Edit How to Write a Song
How to Write a Song
Steps to Write a Song
- Creating the fundamentals for your lyric
Selection and Format
Of course, every inspired sound must come with a title so you need to choose one that may define the entire idea behind your music. You can create a phrase of one to six words that sums up the song’s idea or essence. An interesting one that suggests a situation or emotion can work too. Depending on the song’s mood, you can give it an action word or something that directly relates.
You can further create a list of questions that center on what your song’s title means to you. It should have meaning to your listeners as well, so include questions such as; What does the title mean? What is the inspiration behind this title? How do you feel about the title?
The structure of your song is essential for its flow, pace, and energy. It can exist in various forms either starting with a hook (chorus) or verse with other elements like bridge and lift (pre-chorus). It is where you can demonstrate your creative skills even though one of the proven most effective style goes as Verse-Hook-Verse-Hook-Bridge-Hook.
Try to represent your answers in the choruses and verses, using one of each to respond to a question. Using the chorus, for example, pick a short phrase that can express your answer. You may include images and action words to make it livelier. Allow your listeners guess what the singer is saying, thinking, or feeling. How does the singer express his/her emotions – warm or cold?
- Modifying the sound quality
Melody and Chords
Determine the melody of your lyric by voicing out one or two short answer phrases like in the chorus. Exaggerate the phrase with emotion in the lines. Try to observe the natural rhythm and melody of your speech. Play with it until you feel the right sound. Consequently, you should add chords to your chorus melody using a simple, repeated chord pattern. Play around with the melody and chords until you find a comfortable balance.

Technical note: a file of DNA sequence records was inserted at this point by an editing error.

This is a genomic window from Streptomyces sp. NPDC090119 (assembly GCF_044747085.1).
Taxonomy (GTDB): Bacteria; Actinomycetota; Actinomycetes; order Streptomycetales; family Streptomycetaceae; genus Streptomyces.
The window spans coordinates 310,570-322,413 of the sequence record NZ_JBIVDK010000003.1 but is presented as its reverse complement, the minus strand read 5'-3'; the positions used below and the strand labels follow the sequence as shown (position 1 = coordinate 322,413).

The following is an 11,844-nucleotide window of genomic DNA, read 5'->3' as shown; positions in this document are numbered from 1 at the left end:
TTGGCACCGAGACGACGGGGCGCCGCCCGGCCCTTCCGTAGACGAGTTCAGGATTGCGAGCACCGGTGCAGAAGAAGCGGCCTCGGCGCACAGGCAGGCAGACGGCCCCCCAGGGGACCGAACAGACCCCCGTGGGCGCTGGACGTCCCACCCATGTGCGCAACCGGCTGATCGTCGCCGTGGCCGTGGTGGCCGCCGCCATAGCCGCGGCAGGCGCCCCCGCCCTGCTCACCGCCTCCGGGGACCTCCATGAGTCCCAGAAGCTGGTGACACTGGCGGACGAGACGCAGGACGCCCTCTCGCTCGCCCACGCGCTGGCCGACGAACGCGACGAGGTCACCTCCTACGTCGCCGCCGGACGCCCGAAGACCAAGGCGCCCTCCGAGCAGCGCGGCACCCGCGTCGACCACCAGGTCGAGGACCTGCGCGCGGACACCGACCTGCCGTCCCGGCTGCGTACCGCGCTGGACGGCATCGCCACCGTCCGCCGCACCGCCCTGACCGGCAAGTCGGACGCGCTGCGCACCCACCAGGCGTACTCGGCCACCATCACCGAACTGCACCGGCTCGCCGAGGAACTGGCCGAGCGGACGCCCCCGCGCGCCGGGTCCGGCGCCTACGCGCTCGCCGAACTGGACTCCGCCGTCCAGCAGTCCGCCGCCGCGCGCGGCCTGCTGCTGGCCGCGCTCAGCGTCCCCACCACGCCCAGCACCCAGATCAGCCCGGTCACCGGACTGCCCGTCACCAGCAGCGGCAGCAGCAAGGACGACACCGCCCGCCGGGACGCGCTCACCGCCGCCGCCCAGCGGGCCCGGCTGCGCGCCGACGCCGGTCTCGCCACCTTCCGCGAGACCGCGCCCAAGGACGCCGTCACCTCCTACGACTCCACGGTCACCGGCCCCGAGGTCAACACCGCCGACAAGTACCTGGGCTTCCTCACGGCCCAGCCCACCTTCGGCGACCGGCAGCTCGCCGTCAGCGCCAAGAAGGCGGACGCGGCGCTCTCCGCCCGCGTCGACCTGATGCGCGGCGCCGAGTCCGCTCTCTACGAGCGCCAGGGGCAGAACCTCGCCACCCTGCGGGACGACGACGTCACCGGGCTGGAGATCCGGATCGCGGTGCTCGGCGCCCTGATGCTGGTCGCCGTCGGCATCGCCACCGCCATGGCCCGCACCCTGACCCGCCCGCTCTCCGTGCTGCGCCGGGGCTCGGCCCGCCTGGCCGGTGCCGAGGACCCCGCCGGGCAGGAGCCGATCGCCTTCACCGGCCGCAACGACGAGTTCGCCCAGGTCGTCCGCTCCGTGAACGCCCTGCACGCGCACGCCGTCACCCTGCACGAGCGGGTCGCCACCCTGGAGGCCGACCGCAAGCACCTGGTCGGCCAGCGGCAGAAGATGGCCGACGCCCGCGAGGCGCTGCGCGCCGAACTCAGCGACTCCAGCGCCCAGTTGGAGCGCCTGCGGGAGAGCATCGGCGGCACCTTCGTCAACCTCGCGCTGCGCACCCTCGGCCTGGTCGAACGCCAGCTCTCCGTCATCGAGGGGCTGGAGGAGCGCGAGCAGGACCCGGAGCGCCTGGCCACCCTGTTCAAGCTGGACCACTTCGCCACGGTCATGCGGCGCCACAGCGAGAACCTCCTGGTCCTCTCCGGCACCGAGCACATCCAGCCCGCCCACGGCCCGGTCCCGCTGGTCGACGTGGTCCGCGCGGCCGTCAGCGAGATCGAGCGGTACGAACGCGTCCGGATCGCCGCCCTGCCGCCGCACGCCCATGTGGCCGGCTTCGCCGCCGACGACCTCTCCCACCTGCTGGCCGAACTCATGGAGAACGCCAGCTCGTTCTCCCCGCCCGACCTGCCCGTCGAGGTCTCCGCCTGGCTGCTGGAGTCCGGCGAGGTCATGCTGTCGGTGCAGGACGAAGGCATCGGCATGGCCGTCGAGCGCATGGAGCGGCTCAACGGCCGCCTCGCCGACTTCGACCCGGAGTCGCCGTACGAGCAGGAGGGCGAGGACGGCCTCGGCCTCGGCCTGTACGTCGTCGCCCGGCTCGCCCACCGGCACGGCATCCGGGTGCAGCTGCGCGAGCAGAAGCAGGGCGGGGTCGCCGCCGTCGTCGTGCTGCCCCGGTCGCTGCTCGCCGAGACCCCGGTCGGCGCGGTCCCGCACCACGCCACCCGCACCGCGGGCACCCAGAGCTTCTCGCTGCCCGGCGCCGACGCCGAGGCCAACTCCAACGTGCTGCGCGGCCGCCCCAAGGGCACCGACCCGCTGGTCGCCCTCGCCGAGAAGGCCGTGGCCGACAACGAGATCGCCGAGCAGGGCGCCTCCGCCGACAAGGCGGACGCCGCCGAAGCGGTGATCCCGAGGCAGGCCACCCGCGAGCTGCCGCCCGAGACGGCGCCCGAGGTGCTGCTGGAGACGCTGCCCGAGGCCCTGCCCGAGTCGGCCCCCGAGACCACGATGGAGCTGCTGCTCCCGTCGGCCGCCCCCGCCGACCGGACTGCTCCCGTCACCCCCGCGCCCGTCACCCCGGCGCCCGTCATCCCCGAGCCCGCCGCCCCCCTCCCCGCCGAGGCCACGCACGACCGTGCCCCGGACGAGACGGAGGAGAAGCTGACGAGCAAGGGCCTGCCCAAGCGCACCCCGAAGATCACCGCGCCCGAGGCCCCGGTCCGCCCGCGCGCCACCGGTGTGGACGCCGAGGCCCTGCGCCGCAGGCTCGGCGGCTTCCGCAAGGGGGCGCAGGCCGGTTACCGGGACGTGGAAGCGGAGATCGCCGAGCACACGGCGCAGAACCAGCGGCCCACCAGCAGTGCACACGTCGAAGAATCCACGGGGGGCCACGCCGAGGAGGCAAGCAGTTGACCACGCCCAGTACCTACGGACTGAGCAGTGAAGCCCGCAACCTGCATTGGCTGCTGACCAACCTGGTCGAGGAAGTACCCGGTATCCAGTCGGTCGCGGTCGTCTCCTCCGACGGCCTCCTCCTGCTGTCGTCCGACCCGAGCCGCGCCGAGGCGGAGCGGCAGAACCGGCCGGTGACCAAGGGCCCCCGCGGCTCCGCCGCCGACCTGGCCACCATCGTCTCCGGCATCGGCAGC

- Stage your songs
Attempt applying lyric in your initial verse by focusing on a question you chose earlier. The first line should grab the attention of your listeners while the following lines should add more information that connects the first line. Maintain a pace that can allow your listeners understood what the song talks about or focuses on. The initial verse should agree with the information in the chorus.
Once you’ve established a sync between your first verse and chorus, enhance it with a transition. That is, let the end of the verse and the beginning of the chorus connect through a melodious level (raised or lowered). It is recommendable your chorus melodies have higher note ranges than verses.
Now, you can proceed from here to develop your next verse and bridge. Remember to choose another question to answer and follow a similar procedure used when creating your initial verse. The next chorus should remain melodious like the first then you just end the work with a bridge. A nice bridge usually has a peak emotional moment in your song that makes listeners realize a change of melody. You can use a different chord here or change the phrase lengths or melody’s pace.
- Roughly make a recording
Considering an emotional song, a simple combination of your vocals and a piano or guitar can make your song come out sweeter. If your song is the Rock genre, you can try an “unplugged” version. Avoid using lots of strings or drums as it may even cause detraction in sound quality. The less you concentrate on singing or playing, the more focused you become towards the song’s emotion.